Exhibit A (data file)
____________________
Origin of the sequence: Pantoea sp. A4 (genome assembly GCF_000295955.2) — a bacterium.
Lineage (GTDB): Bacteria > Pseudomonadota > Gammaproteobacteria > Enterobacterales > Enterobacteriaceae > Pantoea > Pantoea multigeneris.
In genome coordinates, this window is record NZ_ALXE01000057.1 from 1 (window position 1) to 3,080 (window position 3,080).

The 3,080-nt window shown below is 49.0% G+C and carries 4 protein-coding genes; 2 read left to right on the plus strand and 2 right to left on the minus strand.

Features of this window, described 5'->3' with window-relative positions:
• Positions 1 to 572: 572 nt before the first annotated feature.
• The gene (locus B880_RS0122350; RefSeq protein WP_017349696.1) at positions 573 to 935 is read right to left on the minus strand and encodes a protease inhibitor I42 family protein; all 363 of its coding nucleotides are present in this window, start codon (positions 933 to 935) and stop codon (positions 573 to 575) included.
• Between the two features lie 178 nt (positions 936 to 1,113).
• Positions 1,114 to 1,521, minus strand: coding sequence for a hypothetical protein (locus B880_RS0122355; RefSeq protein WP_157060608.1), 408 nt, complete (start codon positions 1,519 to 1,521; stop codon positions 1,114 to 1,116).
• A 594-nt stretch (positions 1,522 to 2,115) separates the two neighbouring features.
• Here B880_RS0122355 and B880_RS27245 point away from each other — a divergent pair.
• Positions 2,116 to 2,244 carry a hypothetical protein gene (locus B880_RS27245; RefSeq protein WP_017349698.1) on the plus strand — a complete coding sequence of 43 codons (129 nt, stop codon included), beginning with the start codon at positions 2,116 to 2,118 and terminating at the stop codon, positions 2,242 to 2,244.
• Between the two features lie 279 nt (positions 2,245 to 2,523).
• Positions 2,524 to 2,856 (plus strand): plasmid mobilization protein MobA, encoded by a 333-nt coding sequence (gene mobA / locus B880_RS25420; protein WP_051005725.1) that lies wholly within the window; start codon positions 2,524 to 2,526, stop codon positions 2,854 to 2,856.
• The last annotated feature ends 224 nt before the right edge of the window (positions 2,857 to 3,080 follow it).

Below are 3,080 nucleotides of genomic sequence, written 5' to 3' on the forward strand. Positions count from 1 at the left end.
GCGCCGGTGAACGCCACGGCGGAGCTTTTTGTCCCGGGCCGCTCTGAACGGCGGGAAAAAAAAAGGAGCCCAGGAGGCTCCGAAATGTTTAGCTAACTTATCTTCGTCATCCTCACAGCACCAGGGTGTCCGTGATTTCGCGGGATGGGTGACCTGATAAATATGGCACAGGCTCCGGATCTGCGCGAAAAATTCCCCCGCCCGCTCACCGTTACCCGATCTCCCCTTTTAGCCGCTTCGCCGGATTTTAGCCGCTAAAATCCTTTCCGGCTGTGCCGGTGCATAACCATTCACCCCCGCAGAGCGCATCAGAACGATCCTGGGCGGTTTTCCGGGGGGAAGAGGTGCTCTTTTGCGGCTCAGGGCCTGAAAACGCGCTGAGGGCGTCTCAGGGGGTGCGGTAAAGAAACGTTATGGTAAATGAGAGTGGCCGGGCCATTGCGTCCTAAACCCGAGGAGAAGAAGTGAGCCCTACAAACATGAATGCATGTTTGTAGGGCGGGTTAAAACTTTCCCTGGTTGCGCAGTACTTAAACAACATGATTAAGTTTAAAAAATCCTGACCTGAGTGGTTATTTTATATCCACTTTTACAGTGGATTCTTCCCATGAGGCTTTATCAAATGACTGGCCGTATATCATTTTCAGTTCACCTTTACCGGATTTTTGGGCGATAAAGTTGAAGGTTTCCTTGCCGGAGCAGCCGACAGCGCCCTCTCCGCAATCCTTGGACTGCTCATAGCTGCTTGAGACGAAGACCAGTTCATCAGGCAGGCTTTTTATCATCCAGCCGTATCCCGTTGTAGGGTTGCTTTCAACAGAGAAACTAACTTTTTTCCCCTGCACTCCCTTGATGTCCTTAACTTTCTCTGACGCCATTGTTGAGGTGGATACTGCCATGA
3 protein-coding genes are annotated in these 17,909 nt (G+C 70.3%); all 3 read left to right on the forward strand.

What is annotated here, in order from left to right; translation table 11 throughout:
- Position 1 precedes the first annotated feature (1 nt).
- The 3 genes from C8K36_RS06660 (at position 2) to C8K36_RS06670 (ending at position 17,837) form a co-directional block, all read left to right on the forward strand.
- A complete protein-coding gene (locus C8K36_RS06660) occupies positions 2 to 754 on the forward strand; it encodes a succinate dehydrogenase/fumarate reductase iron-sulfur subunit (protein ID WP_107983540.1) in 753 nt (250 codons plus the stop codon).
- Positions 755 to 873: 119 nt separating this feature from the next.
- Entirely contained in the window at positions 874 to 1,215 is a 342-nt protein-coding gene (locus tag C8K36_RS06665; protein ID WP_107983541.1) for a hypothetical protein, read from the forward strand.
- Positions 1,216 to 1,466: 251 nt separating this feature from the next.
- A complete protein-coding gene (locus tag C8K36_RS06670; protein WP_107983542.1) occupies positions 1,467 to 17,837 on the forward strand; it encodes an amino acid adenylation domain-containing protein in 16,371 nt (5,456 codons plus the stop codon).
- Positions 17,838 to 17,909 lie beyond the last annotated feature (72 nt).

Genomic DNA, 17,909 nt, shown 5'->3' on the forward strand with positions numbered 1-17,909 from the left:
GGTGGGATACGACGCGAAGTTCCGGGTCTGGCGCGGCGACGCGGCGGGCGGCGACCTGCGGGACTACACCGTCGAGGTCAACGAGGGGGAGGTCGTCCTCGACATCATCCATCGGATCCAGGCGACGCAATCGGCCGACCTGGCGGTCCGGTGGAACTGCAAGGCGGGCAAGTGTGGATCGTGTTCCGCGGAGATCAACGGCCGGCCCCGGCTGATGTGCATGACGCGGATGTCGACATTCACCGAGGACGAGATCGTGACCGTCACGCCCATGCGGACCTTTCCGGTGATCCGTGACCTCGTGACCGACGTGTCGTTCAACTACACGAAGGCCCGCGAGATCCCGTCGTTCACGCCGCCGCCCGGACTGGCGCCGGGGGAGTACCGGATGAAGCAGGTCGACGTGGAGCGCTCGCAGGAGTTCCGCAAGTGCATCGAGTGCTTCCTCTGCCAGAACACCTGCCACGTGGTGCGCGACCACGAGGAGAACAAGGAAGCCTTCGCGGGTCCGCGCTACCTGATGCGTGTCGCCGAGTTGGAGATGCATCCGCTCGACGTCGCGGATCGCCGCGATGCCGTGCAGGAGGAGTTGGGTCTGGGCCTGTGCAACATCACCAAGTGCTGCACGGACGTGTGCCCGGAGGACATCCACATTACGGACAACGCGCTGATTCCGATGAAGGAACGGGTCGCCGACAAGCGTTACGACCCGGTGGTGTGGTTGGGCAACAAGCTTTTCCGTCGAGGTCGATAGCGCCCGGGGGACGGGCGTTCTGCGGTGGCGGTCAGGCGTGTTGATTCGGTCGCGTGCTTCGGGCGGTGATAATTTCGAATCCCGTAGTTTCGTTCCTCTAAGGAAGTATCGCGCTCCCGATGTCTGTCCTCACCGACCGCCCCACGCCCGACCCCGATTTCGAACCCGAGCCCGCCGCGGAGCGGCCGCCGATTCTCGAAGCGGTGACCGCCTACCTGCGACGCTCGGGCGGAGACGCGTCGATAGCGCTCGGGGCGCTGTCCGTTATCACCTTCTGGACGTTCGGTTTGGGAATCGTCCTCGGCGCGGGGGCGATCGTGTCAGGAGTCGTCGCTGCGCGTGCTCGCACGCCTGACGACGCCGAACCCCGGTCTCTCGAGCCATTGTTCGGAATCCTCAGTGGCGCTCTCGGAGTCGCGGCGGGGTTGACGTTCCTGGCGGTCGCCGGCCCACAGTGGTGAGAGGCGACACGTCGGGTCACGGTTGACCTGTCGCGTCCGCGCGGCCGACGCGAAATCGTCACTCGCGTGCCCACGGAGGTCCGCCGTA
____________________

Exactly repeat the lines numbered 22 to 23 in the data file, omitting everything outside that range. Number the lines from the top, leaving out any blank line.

- A complete protein-coding gene (locus C8K36_RS06660) occupies positions 2 to 754 on the forward strand; it encodes a succinate dehydrogenase/fumarate reductase iron-sulfur subunit (protein ID WP_107983540.1) in 753 nt (250 codons plus the stop codon).
- Positions 755 to 873: 119 nt separating this feature from the next.